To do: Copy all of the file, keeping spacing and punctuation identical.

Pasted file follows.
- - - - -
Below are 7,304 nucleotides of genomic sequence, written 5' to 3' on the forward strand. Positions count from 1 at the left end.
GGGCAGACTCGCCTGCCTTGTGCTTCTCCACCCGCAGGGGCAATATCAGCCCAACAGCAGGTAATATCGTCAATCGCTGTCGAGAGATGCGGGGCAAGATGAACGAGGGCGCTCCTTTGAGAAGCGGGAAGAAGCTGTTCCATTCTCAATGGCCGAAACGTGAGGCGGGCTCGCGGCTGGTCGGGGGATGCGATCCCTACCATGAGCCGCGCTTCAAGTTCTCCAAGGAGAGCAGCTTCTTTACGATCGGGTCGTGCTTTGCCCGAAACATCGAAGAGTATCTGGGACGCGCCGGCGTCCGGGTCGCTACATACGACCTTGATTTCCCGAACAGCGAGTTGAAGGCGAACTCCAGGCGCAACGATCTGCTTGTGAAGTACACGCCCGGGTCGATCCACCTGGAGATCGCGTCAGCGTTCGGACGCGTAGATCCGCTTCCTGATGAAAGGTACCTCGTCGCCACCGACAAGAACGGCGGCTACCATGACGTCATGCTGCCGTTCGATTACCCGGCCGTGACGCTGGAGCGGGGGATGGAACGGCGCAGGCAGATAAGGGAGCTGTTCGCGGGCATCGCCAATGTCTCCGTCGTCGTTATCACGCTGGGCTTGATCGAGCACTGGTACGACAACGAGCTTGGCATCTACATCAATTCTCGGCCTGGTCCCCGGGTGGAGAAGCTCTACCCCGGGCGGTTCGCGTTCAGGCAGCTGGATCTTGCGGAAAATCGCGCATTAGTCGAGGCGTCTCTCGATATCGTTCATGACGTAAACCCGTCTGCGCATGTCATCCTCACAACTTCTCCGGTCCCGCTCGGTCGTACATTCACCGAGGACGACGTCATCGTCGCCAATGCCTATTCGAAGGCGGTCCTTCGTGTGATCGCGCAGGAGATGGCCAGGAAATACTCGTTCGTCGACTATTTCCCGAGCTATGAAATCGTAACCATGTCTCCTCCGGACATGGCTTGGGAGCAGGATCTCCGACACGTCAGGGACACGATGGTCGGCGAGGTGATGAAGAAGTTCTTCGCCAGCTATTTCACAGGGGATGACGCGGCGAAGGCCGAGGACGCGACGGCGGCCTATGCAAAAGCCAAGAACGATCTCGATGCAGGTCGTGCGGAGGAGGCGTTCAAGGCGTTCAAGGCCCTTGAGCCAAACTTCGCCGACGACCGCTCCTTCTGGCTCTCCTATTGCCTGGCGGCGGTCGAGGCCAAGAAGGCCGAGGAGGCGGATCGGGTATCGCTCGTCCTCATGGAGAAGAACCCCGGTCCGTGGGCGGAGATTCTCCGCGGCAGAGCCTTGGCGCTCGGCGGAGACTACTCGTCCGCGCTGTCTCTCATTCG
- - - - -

Below are 7,304 nucleotides of genomic sequence, written 5' to 3' on the forward strand. Positions count from 1 at the left end.
GGGCAGACTCGCCTGCCTTGTGCTTCTCCACCCGCAGGGGCAATATCAGCCCAACAGCAGGTAATATCGTCAATCGCTGTCGAGAGATGCGGGGCAAGATGAACGAGGGCGCTCCTTTGAGAAGCGGGAAGAAGCTGTTCCATTCTCAATGGCCGAAACGTGAGGCGGGCTCGCGGCTGGTCGGGGGATGCGATCCCTACCATGAGCCGCGCTTCAAGTTCTCCAAGGAGAGCAGCTTCTTTACGATCGGGTCGTGCTTTGCCCGAAACATCGAAGAGTATCTGGGACGCGCCGGCGTCCGGGTCGCTACATACGACCTTGATTTCCCGAACAGCGAGTTGAAGGCGAACTCCAGGCGCAACGATCTGCTTGTGAAGTACACGCCCGGGTCGATCCACCTGGAGATCGCGTCAGCGTTCGGACGCGTAGATCCGCTTCCTGATGAAAGGTACCTCGTCGCCACCGACAAGAACGGCGGCTACCATGACGTCATGCTGCCGTTCGATTACCCGGCCGTGACGCTGGAGCGGGGGATGGAACGGCGCAGGCAGATAAGGGAGCTGTTCGCGGGCATCGCCAATGTCTCCGTCGTCGTTATCACGCTGGGCTTGATCGAGCACTGGTACGACAACGAGCTTGGCATCTACATCAATTCTCGGCCTGGTCCCCGGGTGGAGAAGCTCTACCCCGGGCGGTTCGCGTTCAGGCAGCTGGATCTTGCGGAAAATCGCGCATTAGTCGAGGCGTCTCTCGATATCGTTCATGACGTAAACCCGTCTGCGCATGTCATCCTCACAACTTCTCCGGTCCCGCTCGGTCGTACATTCACCGAGGACGACGTCATCGTCGCCAATGCCTATTCGAAGGCGGTCCTTCGTGTGATCGCGCAGGAGATGGCCAGGAAATACTCGTTCGTCGACTATTTCCCGAGCTATGAAATCGTAACCATGTCTCCTCCGGACATGGCTTGGGAGCAGGATCTCCGACACGTCAGGGACACGATGGTCGGCGAGGTGATGAAGAAGTTCTTCGCCAGCTATTTCACAGGGGATGACGCGGCGAAGGCCGAGGACGCGACGGCGGCCTATGCAAAAGCCAAGAACGATCTCGATGCAGGTCGTGCGGAGGAGGCGTTCAAGGCGTTCAAGGCCCTTGAGCCAAACTTCGCCGACGACCGCTCCTTCTGGCTCTCCTATTGCCTGGCGGCGGTCGAGGCCAAGAAGGCCGAGGAGGCGGATCGGGTATCGCTCGTCCTCATGGAGAAGAACCCCGGTCCGTGGGCGGAGATTCTCCGCGGCAGAGCCTTGGCGCTCGGCGGAGACTACTCGTCCGCGCTGTCTCTCATTCG